For many AltiVec-heavy programs, Apple is recommending that developers use its Accelerate framework, which provides a layer of abstraction that lets developers take advantage of vector-accelerated tasks without writing code for one specific processor type. The Accelerate framework then addresses whatever processor it’s running on, be it a PowerPC or an Intel-built chip.
Another new technology — dubbed “Rosetta” — is aimed at older apps that won’t be recompiled to run on Intel chips by the time the new hardware is shipping. Described by Jobs as “a dynamic binary translator,” Rosetta allows many applications to run on Intel systems in a way that’s transparent to the end user. During his keynote, Jobs ran unmodified versions of Microsoft Office, Intuit Quicken, and Adobe Photoshop CS 2 on a Power Mac with a 3.6GHz Pentium 4 chip without any noticeable performance lags. According to the
New York Times, Rosetta is based on the QuickTransit technology developed by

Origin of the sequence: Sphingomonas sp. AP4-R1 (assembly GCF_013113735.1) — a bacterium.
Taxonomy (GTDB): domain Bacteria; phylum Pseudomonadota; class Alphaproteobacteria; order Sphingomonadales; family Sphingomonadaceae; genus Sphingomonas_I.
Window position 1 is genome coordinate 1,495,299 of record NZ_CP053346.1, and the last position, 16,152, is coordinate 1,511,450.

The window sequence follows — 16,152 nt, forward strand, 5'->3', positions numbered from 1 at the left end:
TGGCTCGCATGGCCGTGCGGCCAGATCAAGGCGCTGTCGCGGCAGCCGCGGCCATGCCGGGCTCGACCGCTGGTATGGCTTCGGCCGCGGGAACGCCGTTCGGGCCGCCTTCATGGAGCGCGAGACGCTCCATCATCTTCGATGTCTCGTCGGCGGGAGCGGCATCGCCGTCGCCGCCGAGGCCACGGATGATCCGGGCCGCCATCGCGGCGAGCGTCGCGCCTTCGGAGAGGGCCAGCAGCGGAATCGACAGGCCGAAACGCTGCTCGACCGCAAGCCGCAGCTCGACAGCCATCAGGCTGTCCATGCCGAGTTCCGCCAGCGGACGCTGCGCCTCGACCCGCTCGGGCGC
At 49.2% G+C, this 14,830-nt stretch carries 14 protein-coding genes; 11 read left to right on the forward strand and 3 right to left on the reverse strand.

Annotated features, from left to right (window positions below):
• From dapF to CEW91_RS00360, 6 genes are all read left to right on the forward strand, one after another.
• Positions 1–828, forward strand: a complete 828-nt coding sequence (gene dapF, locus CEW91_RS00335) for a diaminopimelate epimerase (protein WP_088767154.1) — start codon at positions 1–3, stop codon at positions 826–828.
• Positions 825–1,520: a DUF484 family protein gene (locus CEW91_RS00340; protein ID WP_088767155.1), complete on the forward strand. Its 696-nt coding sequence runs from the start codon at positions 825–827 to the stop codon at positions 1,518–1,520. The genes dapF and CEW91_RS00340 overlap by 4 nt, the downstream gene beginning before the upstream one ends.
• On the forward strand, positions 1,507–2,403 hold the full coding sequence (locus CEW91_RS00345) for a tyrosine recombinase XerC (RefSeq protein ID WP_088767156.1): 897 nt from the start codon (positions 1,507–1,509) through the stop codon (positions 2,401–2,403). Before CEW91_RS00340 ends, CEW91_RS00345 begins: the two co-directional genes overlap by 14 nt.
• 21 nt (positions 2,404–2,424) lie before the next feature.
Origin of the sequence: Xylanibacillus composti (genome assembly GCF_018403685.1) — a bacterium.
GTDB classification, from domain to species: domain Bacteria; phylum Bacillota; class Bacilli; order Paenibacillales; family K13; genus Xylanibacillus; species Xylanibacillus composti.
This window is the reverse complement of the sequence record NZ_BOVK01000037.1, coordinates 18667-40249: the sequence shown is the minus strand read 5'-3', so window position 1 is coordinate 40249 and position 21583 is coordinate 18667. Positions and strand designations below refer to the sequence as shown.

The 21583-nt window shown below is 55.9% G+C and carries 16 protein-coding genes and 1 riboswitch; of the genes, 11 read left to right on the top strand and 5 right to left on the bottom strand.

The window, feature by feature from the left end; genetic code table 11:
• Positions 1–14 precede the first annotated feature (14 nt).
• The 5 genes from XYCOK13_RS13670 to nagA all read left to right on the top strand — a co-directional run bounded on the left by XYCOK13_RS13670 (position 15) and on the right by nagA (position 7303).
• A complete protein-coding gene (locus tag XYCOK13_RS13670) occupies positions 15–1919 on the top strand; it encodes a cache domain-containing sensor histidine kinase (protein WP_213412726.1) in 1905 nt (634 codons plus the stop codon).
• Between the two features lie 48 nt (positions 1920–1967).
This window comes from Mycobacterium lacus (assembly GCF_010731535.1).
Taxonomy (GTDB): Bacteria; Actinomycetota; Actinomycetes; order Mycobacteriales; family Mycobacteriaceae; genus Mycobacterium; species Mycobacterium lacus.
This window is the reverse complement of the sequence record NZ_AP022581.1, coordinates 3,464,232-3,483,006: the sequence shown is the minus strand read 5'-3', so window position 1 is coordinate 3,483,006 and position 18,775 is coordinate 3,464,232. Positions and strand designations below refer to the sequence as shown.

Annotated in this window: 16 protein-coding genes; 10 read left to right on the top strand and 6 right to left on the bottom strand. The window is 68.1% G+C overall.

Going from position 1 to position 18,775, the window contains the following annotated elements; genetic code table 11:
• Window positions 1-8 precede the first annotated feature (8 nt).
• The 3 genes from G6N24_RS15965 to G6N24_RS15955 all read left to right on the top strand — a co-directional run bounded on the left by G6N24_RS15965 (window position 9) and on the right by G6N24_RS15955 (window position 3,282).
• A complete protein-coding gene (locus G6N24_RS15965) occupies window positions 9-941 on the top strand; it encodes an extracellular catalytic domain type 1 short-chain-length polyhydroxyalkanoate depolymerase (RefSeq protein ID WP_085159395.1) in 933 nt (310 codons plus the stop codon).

For a company like MYOB, which uses CodeWarrior to build its AccountEdge finance software, Rosetta technology would allow its software to run in an Intel environment while it mulls its long-term development plans. “Short-term, [Apple’s move to Intel chips] is not an issue, as it looks like Rosetta is going to give us something to move forward with,” product manager Tom Nash said.
Indeed, many developers felt well-prepared for the work ahead, especially compared to previous transitions. “To have an operating system, compiler, and hardware to develop and test with this at this stage of the process is very impressive,” said Jim Matthews of Fetch Softworks. By comparison, when the Mac platform moved from 680×0-family processors to the PowerPC, Matthews added, many developers didn’t have access to the new hardware until it was in the hands of consumers.
The move to Intel’s architecture also doesn’t figure to involve as much work as the transition from the classic Mac OS to OS X. “That was a more significant effort,” said Peggy Chang, Intuit’s senior product manager for QuickBooks for the Mac. “I’m not hearing our developers talk about anything close to that this time. This is more about recompiling and debugging.”